The crystal darter, Crystallaria asprella, exists in geographically isolated populations that may be glacial relicts from its former, wide distribution in the Eastern U.S. An initial phylogeographic survey of C. asprella based upon the mitochondrial cytochrome b (cyt b) gene indicated that there were at least four distinct populations within the species: Ohio River basin, Upper Mississippi River, Gulf coast, and lower Mississippi River. In particular, the most divergent population was the most recently discovered, from the Elk River, WV, in the Ohio River basin, and it was postulated that this population represents an undescribed, potentially threatened species. However, differentiation observed at a single gene region is generally not considered sufficient evidence to establish taxonomic status. In the present study, nucleotide variation at the mitochondrial control region and a nuclear S7 ribosomal gene intron were compared to provide independent verification of phylogeographic results between individuals collected from the same five disjunct populations previously surveyed. Variation between populations at the control region was substantial (except between Gulf drainages) and was concordant with patterns of sequence divergence from cyt b. Only the Elk River population was resolved as monophyletic based upon nuclear S7, but significant differences based upon ΦST statistics were observed between most populations. Morphometric data were consistent with molecular data regarding the distinctiveness of the Elk River population. It is proposed that populations of C. asprella consist of at least four distinct population segments, and that the Elk River group likely constitutes a distinct species.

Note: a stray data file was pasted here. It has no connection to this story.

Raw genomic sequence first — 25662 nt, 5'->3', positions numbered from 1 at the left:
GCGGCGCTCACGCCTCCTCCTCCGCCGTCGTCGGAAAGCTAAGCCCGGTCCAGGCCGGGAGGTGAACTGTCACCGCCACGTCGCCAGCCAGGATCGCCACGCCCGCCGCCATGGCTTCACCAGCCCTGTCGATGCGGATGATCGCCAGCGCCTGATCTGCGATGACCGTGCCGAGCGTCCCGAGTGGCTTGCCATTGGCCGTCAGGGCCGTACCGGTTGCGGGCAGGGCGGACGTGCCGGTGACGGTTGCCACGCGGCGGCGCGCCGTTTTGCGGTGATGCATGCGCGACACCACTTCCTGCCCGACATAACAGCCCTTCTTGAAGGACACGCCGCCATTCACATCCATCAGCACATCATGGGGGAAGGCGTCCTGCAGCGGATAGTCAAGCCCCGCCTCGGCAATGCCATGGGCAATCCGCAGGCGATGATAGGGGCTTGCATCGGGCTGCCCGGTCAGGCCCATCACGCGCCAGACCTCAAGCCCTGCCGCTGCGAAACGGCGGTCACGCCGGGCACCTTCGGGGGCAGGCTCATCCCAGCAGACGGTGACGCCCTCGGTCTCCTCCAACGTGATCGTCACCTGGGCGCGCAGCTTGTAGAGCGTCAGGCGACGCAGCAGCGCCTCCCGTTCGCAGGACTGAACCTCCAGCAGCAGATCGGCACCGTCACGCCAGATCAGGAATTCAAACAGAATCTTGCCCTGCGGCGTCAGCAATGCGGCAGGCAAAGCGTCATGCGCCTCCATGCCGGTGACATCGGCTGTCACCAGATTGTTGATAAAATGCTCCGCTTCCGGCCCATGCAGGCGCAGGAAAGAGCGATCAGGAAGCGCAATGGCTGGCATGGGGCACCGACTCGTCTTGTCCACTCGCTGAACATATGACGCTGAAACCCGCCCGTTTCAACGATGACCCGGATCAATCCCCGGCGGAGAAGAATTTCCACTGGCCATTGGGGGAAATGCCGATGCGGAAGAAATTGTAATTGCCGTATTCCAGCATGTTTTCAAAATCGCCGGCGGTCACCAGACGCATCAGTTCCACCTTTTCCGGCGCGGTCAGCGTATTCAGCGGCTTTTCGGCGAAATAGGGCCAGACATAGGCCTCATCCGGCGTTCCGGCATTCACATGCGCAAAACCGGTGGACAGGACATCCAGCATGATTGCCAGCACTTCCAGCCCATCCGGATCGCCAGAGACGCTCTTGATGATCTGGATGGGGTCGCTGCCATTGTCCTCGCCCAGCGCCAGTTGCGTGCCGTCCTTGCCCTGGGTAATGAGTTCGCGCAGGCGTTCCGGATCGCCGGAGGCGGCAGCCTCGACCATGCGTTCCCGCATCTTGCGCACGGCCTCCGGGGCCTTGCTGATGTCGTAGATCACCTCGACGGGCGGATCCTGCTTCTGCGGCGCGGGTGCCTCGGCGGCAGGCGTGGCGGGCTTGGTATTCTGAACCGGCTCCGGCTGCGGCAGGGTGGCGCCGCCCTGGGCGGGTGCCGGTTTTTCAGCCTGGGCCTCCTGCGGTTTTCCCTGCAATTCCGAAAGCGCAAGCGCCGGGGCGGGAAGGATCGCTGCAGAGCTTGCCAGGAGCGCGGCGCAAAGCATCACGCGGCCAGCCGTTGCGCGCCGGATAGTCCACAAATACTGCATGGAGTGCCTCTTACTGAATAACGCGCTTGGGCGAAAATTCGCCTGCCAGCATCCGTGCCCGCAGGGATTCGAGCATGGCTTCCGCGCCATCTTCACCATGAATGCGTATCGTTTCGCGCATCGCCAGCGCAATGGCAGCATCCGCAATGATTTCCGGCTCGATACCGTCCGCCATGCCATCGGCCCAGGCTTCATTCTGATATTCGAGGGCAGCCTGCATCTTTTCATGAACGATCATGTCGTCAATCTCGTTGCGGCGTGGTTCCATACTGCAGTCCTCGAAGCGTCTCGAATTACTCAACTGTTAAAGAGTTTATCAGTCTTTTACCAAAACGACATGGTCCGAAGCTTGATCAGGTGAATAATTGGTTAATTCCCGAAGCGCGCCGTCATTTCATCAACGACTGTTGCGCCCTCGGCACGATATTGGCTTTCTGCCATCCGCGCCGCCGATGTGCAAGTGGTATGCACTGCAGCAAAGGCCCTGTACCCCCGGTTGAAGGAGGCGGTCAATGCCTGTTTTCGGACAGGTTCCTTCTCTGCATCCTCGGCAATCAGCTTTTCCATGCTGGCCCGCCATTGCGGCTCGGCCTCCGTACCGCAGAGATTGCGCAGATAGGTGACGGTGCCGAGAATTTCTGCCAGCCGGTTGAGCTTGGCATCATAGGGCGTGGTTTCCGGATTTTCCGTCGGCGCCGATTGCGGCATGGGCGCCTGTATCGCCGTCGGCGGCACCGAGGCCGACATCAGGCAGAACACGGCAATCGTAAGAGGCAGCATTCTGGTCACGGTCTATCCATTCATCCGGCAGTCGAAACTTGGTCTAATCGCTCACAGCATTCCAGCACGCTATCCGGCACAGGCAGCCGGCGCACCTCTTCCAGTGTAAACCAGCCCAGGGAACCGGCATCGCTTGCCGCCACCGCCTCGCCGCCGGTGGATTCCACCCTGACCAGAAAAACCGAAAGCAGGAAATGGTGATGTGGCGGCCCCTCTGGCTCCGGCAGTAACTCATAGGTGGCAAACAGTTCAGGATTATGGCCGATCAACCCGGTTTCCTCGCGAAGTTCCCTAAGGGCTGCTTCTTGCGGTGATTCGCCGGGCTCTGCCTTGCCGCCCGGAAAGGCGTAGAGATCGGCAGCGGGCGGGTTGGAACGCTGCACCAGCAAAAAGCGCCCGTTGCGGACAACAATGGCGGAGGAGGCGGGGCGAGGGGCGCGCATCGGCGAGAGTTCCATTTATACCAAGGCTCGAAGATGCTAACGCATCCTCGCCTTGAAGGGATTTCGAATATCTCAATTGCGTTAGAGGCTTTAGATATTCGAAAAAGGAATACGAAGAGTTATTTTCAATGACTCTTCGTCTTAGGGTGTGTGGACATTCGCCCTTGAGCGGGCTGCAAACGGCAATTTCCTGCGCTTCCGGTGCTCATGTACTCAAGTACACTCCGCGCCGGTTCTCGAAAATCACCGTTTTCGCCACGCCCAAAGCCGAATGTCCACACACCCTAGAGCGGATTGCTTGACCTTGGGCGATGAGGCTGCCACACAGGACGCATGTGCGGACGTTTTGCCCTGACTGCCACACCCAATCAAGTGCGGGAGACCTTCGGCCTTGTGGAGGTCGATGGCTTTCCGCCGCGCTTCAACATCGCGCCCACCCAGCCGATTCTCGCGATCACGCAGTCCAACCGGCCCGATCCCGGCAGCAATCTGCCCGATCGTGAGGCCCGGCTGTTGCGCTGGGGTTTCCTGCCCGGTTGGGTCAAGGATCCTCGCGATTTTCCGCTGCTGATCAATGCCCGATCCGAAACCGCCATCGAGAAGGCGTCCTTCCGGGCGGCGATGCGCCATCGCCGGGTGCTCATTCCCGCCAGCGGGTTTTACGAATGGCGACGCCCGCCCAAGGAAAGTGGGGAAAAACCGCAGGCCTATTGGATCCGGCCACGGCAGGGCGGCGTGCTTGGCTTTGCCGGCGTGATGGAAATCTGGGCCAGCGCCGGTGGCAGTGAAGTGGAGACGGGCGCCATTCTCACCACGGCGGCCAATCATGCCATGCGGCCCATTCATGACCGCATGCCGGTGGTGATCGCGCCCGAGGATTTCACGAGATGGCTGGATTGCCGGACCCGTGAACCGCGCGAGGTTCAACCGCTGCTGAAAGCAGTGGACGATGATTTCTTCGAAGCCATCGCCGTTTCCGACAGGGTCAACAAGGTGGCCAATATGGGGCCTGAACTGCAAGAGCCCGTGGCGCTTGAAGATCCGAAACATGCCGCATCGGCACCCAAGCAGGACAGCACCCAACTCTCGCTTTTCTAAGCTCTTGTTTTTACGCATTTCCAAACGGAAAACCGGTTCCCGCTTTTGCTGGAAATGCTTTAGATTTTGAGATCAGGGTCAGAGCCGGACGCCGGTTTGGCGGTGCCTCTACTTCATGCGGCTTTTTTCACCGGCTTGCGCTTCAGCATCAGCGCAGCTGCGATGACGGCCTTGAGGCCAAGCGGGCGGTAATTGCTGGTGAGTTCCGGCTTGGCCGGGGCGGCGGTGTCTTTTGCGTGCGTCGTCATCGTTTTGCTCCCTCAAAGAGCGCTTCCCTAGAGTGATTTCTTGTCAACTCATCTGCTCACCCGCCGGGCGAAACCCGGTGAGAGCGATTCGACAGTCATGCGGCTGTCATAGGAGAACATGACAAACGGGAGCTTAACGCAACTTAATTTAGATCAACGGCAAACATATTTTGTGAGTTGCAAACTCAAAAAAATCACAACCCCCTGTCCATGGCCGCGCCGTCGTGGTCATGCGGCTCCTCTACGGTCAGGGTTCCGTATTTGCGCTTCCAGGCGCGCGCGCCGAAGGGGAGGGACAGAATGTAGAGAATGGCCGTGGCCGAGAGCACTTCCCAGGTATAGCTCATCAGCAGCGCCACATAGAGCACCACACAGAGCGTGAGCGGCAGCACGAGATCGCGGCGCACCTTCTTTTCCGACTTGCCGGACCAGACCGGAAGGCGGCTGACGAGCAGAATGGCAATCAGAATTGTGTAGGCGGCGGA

All Science Journal Classification (ASJC) codes
- Ecology, Evolution, Behavior and Systematics